"On TV & Video" is a column exploring opportunities and challenges in advanced TV and video.
Today's column is by Jon Ahuna, SVP of operations at Viant.
Have you ever seen the same ad an ungodly number of times while watching your favorite programming? If so, you’re a victim of the current connected TV (CTV) experience.
This overexposure degrades user experience, wastes budgets and harms brands. Today, this is an imminently solvable problem. So, why haven’t we solved it?
There are several reasons, but let’s focus on two specific technical hurdles and how marketers can collectively overcome them through the smarter use of IDs.
Problem #1: Over-matching
As with “traditional” programmatic, CTV buyers and sellers must transact off of common identifiers. It’s a familiar dance. If a marketer wants to match an email list to CTV audiences, they typically try to link that email address to one of these identifiers.
But most households contain more than one person. Some individual household members even have multiple email addresses.
If an advertiser is targeting three users who live in the same home, the technology does not recognize them as a group with unified household shopping intent for kitchen cleaners or takeout pizza. Rather, advertisers treat them as three individuals who must each see the ads.
The result is severe overexposure.
Problem #2: No unified ID in the bidstream
In a related issue, CTV buyers have lacked a consistent ID to measure frequency across streaming apps. This requires buyers to rely on a mishmash of publisher- and platform-provided identifiers.
With no centralized frequency management, marketers are left to their own devices. Again, the result is overserved ads.
The root of the problem
Despite abundant research on co-viewing and TV sharing within households, the programmatic industry frequently resorts to yesterday’s tools to solve today’s challenges. (Consider our reliance on desktop ad formats in the mobile app environment. I don’t care how beautiful your 300x250 ad creative is, it’s going to look ugly on an iPhone.)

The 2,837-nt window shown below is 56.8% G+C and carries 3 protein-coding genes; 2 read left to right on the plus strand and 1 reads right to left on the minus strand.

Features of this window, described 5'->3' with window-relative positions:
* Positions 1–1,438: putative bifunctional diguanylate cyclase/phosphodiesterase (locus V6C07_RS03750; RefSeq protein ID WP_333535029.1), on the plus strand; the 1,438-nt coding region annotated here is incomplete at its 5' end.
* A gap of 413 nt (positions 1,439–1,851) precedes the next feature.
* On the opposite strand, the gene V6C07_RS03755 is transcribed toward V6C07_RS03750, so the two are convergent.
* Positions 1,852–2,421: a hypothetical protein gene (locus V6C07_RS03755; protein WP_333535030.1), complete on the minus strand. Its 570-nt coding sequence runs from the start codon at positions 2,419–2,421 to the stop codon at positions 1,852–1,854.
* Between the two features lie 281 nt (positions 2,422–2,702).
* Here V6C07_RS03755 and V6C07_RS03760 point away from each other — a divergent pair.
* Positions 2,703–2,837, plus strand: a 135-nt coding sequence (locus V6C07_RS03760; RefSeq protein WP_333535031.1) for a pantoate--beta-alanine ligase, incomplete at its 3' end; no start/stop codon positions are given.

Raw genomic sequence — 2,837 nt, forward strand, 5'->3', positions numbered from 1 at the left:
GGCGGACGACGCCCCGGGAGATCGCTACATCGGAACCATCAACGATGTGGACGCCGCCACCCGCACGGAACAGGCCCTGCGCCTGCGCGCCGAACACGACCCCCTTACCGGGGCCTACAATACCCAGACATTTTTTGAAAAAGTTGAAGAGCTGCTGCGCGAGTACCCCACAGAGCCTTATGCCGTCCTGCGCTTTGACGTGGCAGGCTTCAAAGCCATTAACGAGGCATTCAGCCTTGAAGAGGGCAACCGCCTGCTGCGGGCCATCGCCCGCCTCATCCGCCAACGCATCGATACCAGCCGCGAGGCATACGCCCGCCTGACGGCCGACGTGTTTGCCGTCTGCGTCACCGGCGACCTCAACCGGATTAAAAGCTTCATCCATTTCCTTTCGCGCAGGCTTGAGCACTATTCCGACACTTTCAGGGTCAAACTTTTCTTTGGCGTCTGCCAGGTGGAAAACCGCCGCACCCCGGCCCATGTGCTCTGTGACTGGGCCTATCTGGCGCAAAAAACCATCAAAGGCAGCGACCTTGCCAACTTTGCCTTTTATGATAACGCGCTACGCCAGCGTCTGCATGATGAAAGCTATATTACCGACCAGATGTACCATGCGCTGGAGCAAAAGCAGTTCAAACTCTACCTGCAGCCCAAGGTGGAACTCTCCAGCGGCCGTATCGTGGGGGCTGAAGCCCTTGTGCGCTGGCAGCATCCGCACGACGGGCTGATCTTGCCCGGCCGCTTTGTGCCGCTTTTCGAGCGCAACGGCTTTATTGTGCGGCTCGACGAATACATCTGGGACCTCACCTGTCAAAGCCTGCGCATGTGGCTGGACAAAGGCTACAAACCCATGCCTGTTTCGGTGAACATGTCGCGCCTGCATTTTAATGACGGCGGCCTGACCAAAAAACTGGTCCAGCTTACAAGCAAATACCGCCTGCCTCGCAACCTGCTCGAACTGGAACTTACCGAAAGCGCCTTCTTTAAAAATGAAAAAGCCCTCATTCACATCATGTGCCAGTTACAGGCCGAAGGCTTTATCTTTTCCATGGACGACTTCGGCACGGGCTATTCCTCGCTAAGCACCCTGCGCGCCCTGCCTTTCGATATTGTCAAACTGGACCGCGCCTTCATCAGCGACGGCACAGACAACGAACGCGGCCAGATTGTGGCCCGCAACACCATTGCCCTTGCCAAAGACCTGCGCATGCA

Fixing ad frequency requires aggregating IDs within a household and across publisher inventory. Many in the programmatic industry are working to build overarching IDs. They’re using email addresses, home addresses and other identifiers integrated with data from dozens of third parties (e.g., LiveRamp, Acxiom, Epsilon, TransUnion, etc.)
There’s another big obstacle, though. Many in the industry are still relying on email-based identity graphs. But Unified ID 2.0 alone, and the cross-publisher single sign-on system that underpins it, are unlikely to achieve the scale we need.
Even if single-sign is moderately scalable, it may not be enough to overcome the inconsistencies between personal and digital identifiers. CTV audiences will still be dramatically “over matched” at the household level.
A household ID is the only way.
To understand what’s at stake from the marketer’s point of view, let’s consider a national pharmacy chain that wants to drive incremental purchases beyond pharmaceuticals, like beauty supplies or back-to-school gear.
A campaign broadly targeted to “current customers” could easily rope in two or more members of a single household. Rather than see an ad for the desired frequency, say 2x, members of this family may end up seeing it with a frequency of 4x, 6x or more.
By resolving their individual personal IDs into a single household identity, the desired frequency is achieved and ROAS is maximized. The remaining budget can be reallocated toward expanding the campaign reach through competitive prospecting or look-alike targeting.
Many ad verticals stand to benefit from solving the frequency problem, from CPG to pet brands to automotive – essentially, any product that’s purchased on behalf of an entire household.
Getting frequency right
While progress has been made, several problems remain.
For example, individuals in a household don’t always watch TV together. As a result, getting to optimal frequency may actually overcorrect in the opposite direction. Frequency models that overcome this distortion are in the works, and they’re likely to vary by vertical.
The largest challenge, however, will be harnessing our industry’s collective willpower to act in the best interest of marketers and consumers.
For all our talk about personalization and so-called “better, more useful ads,” we haven’t done a great job of advocating for the end user experience. Fixing the frequency problem in TV is one area that will improve the television experience for viewers, while also leading to more efficient campaigns and stronger attribution.
And that’s something we can all get behind.